The Ultimate Go-Go


It was hours before Rare Essence stormed the stage with an army of musicians, but frenzy had already set in at the Hyatt Regency in Crystal City, a placid Arlington enclave sprinkled with high rise apartments and trendy eateries. A small assembly of 30-somethings – most exuding D.C. swagger with classic Shooters, We R One and alldaz apparel – congregated in boisterous clusters around the hotel while a flurry of publicists and photographers busied themselves with pre-show minutia.

At the center of the din was Rare Essence – an evolving brotherhood of funk and R&B musicians – and their 20-plus fleet of members from recent and past years. A lone conga rhythm wafted from the stage as members tinkered with their instruments and chatted among themselves. Many squabbled over the details of a past show or shared predictions about the next day’s Redskins game. And although lighting technicians and promoters flocked around the cavernous ballroom with nervous excitement, the band mates seemed unnerved by the flourish of activity.

Their journey to go-go stardom, however, has humble beginnings.

Rare Essence has been an integral part of the District’s music scene since 1979 when fresh-faced high school students Quentin “Footz” Davidson, Andre “Whiteboy” Johnson, Michael “Funky Ned” Neal and John Jones married their love of Parliament Funkadelic with go-go progenitor Chuck Brown’s rollicking go-go rhythms. The troupe grew, shrunk and refined its sound over the years. Though they never garnered megastar status, Rare Essence’s impact was felt – albeit unwillingly – among hip-hop circles when rapper Jay-Z “borrowed” the carefree nightlife premise of “Overnight Scenario,” one of their most cherished tracks to date.

National recognition aside, Rare Essence still packs regional venues with the same command some headlining recording artists garner during D.C.-area visits.

Promoter and BONO Entertainment CEO Taurus “T-Roc” Hill, a popular name on the metropolitan area’s nightlife scene, said the seemingly impenetrable band has managed to accomplish a complex feat – maturing without becoming strangers to legions of fans.

“Organization and extreme professionalism have definitely played a huge role in their success,” said Hill. “Rare Essence is not only a band, it's a well-oiled machine that is run as a company. Also, throughout all of the changes, they stay true to themselves, their fans and their music.”

Two days after the blowout concert, Johnson, a founding member, alluded to the band’s history of “changes.” He also recognized the fans that have swarmed show venues regardless of the musician playing rototoms, keyboard or any other instrument.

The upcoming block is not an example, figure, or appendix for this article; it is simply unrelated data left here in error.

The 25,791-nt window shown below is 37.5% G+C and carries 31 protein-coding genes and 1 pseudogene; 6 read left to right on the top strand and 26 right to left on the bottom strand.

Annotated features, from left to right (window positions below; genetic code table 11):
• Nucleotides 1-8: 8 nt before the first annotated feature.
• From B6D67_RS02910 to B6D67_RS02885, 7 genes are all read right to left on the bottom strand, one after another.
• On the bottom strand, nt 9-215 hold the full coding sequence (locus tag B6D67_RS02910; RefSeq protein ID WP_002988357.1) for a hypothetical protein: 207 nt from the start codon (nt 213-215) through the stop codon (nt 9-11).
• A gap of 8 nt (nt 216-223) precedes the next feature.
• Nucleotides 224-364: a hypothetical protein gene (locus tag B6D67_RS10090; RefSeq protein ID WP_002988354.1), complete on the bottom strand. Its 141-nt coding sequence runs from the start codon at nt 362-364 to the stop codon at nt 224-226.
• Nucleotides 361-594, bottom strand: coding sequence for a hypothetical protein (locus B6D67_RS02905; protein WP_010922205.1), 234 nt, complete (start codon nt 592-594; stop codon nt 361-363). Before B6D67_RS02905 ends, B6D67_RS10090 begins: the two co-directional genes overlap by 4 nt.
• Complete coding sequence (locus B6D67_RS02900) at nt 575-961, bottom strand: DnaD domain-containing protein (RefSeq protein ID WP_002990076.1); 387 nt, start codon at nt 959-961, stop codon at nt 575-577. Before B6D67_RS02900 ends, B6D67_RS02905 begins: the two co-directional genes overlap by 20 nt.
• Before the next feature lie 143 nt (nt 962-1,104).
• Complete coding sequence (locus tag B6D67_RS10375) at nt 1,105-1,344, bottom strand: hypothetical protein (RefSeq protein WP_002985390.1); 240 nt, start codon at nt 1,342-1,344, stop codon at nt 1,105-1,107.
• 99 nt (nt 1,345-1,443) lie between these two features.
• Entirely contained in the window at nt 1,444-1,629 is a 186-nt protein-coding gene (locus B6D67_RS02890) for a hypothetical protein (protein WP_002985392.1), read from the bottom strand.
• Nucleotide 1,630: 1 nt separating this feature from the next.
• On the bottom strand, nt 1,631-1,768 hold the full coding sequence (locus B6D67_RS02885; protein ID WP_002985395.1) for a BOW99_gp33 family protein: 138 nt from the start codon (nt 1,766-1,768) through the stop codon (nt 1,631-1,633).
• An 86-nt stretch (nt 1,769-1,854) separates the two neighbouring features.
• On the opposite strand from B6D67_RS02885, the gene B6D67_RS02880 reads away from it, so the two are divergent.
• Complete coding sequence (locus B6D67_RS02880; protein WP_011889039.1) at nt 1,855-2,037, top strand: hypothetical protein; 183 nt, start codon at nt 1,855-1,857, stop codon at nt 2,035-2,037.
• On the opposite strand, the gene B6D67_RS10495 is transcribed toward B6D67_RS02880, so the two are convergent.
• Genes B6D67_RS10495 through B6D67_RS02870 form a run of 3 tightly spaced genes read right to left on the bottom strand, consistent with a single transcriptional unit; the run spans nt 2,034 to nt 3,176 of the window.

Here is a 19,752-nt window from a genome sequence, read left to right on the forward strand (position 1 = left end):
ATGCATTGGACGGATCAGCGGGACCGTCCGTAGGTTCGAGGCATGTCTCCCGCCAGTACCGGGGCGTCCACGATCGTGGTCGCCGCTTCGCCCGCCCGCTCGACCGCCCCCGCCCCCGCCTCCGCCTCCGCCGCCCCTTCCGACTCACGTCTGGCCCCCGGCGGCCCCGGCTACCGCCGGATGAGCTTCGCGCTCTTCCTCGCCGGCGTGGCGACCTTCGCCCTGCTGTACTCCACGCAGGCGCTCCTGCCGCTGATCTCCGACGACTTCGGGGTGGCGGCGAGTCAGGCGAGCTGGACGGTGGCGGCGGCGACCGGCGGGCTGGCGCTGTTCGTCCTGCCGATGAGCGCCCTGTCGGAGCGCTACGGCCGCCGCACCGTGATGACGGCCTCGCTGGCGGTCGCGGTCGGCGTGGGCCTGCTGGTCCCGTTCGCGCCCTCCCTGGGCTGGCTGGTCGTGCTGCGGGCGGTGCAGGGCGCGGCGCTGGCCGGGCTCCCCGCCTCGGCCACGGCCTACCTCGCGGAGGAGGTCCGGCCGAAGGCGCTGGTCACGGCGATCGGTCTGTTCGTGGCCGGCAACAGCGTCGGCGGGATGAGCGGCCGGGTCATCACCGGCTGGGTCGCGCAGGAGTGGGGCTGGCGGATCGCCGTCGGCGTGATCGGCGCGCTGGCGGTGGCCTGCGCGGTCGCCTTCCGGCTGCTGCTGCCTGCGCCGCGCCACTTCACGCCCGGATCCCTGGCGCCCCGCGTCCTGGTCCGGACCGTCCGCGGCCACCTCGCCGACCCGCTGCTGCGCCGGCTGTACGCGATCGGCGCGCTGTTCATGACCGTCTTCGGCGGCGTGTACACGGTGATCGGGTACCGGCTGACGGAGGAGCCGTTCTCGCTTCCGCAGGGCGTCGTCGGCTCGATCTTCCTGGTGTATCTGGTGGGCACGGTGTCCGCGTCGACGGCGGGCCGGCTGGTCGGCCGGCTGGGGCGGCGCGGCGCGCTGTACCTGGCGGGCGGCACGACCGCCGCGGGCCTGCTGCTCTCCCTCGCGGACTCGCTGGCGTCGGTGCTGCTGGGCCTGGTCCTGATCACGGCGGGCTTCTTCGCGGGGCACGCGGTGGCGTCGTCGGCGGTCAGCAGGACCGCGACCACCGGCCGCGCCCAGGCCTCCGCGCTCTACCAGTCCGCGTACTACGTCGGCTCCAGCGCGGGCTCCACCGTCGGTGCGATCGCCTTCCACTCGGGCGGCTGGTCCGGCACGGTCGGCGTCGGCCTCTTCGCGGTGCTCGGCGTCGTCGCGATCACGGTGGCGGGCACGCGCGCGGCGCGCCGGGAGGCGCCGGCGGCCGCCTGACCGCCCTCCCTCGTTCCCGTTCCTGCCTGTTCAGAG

“The message [to fans] would be thank you for three decades of being the wickedest fans alive. They have supported us even through all the changes and obstacles and we love them for that,” Johnson told the AFRO.

Their respect for fans was particularly evident on Sept. 11, as the casually dressed musicians groomed their marathon showcase into the ultimate go-go for a growing, expectant crowd. Without warning, a symphony of go-go, funk and R&B fusion erupted from the stage and the melodic baseline of Stevie Wonder’s “Sir Duke” became a D.C.-style anthem. The intense rehearsal would go on another hour, allowing the meager flock of supporters to swell into a sea of crimson and white – the band’s signature colors – and women teetering in mile-high pumps and daring dresses.

In many ways it was the scene of any Friday night go-go – overzealous fans and a handful of wobbly-kneed cliques already buoyed by drinks. Thick-armed police officers eyed the crowd and the once-spacious hotel ballroom became stuffier with each passing moment.

But the reunion show was more than a weekend appearance at Trade Winds nightclub or any of the other local venues Rare Essence frequents. The three-hour power-performance paid homage to the band’s former trumpeter, Anthony “Little Benny” Harley, who died in May only hours after a spirited performance with Chuck Brown. “Little Benny would have been very pleased because that was one of the things he loved the most – performing and doing a show,” said Johnson.  

Even before Rare Essence took the stage, Harley’s name had been eulogized by a deejay and opening act Sugar Bear & EU. Each time his name blared from the oversized speakers, thunderous applause flooded the room. A similar wave of approval washed over the room as photos of Quentin "Footz" Davidson, a founding member killed in September 1994, loomed larger-than-life on screens flanking the stage. On Sept. 26, Harley, who is credited with defining D.C.’s go-go institution, would have celebrated his 47th birthday.

But mention of the fallen band members failed to swamp the festive atmosphere, and at 10:30 p.m. the party hour had arrived. Rare Essence – all 28 members- attacked the stage with characteristic gusto. Some members stood slightly hunched and wore glasses, while others could pass for teens. Not surprisingly, the now 2,000-person-strong audience mirrored the band, as the barely legal crowd blended effortlessly with the middle-aged. Women’s shoes were flung aside within minutes and by the show’s end, any blasé onlookers had been swept into Rare Essence’s frenetic musical current.

As timeless hits such as “20 Minute Workout,” “Do You Know What Time it Is?” and fan favorite “Work the Walls” reverberated throughout the hotel, Rare Essence and their devotees relived 31 years of music and more importantly, a lifetime of memories.